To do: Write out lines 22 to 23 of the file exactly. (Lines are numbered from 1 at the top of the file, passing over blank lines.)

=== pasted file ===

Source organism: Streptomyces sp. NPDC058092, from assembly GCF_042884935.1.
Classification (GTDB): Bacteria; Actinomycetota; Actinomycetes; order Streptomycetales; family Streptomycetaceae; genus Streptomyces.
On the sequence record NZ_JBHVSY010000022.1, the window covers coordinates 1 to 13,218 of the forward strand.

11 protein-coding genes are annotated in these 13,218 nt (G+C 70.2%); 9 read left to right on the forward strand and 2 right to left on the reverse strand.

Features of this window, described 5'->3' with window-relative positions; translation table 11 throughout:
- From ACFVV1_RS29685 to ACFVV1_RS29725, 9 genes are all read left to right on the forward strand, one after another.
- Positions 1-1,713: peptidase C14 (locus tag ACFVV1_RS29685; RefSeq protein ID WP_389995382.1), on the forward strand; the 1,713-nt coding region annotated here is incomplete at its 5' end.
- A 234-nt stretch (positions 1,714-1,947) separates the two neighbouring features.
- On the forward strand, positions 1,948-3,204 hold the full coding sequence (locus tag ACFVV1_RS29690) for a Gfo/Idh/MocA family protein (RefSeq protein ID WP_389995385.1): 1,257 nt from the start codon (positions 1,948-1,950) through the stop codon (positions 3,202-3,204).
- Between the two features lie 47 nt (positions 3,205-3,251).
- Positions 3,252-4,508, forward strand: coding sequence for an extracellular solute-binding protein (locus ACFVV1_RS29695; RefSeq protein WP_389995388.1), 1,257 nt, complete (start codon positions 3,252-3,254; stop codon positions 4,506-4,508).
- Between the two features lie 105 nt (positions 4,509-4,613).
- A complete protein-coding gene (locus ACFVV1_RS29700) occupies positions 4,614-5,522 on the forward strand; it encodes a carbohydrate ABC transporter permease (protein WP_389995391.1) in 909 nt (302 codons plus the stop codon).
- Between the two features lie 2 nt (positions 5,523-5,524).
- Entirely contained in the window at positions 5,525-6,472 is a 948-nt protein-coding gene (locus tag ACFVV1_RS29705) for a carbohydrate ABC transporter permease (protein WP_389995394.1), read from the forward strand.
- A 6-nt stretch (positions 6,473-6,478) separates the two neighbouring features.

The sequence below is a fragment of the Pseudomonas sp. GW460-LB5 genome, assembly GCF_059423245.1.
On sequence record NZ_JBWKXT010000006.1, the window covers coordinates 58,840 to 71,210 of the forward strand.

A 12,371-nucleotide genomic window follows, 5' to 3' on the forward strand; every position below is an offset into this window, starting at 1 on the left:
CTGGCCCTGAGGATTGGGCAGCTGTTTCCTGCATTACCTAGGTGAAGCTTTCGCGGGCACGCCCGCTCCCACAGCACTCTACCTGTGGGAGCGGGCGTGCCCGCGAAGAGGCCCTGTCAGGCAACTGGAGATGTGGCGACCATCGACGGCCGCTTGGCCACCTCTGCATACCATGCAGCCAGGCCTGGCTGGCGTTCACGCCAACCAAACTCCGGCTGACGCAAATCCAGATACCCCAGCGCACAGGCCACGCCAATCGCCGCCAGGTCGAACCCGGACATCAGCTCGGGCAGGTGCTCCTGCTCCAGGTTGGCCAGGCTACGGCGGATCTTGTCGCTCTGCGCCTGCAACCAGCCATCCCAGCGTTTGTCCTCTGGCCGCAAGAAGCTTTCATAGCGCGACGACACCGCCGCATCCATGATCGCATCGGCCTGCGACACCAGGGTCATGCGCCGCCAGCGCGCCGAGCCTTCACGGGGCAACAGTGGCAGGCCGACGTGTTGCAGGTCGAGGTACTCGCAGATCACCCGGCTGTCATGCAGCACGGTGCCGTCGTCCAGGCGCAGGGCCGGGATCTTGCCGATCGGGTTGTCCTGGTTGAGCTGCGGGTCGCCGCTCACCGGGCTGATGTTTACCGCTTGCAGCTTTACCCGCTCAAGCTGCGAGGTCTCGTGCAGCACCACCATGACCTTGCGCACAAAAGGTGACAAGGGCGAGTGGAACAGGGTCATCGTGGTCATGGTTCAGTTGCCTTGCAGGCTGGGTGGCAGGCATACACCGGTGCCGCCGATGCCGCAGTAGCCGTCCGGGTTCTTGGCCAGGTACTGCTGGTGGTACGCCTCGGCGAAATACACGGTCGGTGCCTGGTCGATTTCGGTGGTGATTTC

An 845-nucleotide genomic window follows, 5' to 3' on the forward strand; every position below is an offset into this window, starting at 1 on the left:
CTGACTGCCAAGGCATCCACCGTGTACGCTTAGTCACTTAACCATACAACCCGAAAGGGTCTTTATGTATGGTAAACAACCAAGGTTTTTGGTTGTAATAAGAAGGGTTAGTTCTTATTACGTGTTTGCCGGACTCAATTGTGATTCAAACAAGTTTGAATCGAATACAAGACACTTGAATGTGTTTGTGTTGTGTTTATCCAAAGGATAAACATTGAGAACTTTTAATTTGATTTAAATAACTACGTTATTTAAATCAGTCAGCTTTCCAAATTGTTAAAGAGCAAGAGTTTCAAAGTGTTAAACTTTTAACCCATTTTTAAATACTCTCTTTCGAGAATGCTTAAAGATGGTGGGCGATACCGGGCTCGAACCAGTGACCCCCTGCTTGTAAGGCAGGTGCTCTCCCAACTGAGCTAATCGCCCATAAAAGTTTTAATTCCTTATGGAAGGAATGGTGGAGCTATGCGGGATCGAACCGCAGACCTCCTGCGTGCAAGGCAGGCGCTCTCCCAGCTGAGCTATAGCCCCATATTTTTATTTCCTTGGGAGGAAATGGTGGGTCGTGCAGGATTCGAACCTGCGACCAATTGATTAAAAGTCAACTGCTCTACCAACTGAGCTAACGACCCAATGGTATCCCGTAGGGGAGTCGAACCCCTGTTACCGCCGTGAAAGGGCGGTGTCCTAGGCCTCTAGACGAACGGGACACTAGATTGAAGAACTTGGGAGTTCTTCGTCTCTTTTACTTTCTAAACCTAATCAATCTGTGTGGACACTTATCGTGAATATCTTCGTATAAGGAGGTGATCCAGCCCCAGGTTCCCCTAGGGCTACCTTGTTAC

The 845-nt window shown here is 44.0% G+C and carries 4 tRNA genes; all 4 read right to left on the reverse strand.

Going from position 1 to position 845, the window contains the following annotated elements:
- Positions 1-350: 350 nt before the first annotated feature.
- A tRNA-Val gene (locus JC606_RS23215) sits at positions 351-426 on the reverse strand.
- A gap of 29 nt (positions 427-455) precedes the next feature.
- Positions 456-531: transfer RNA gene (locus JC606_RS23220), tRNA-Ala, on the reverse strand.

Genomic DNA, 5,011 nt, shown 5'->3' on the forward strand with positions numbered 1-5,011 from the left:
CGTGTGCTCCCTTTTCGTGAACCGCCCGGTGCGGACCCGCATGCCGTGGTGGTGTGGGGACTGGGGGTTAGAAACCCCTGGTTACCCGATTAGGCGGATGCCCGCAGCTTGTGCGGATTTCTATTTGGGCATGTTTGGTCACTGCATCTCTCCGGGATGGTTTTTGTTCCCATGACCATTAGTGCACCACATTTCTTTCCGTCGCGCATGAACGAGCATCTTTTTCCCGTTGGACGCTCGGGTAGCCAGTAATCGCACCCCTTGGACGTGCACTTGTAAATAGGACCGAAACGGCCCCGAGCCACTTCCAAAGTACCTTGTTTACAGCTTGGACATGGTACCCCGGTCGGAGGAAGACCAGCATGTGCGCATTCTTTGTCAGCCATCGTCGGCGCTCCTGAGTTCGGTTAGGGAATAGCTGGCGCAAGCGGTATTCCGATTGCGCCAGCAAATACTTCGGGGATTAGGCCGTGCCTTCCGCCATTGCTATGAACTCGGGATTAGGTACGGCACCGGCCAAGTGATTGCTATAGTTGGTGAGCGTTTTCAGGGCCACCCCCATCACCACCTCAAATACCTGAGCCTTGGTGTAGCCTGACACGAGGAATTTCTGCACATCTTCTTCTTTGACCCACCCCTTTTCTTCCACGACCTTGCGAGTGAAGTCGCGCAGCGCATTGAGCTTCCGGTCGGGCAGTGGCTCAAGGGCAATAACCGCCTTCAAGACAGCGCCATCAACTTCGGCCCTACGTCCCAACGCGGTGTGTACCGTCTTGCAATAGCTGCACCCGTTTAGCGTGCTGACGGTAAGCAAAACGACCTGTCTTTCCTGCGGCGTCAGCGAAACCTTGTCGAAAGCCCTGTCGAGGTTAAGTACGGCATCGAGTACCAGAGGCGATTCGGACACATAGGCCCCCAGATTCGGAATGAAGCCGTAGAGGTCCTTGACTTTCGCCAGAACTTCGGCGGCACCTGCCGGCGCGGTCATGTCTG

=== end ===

CTGACTGCCAAGGCATCCACCGTGTACGCTTAGTCACTTAACCATACAACCCGAAAGGGTCTTTATGTATGGTAAACAACCAAGGTTTTTGGTTGTAATAAGAAGGGTTAGTTCTTATTACGTGTTTGCCGGACTCAATTGTGATTCAAACAAGTTTGAATCGAATACAAGACACTTGAATGTGTTTGTGTTGTGTTTATCCAAAGGATAAACATTGAGAACTTTTAATTTGATTTAAATAACTACGTTATTTAAATCAGTCAGCTTTCCAAATTGTTAAAGAGCAAGAGTTTCAAAGTGTTAAACTTTTAACCCATTTTTAAATACTCTCTTTCGAGAATGCTTAAAGATGGTGGGCGATACCGGGCTCGAACCAGTGACCCCCTGCTTGTAAGGCAGGTGCTCTCCCAACTGAGCTAATCGCCCATAAAAGTTTTAATTCCTTATGGAAGGAATGGTGGAGCTATGCGGGATCGAACCGCAGACCTCCTGCGTGCAAGGCAGGCGCTCTCCCAGCTGAGCTATAGCCCCATATTTTTATTTCCTTGGGAGGAAATGGTGGGTCGTGCAGGATTCGAACCTGCGACCAATTGATTAAAAGTCAACTGCTCTACCAACTGAGCTAACGACCCAATGGTATCCCGTAGGGGAGTCGAACCCCTGTTACCGCCGTGAAAGGGCGGTGTCCTAGGCCTCTAGACGAACGGGACACTAGATTGAAGAACTTGGGAGTTCTTCGTCTCTTTTACTTTCTAAACCTAATCAATCTGTGTGGACACTTATCGTGAATATCTTCGTATAAGGAGGTGATCCAGCCCCAGGTTCCCCTAGGGCTACCTTGTTAC

The 845-nt window shown here is 44.0% G+C and carries 4 tRNA genes; all 4 read right to left on the reverse strand.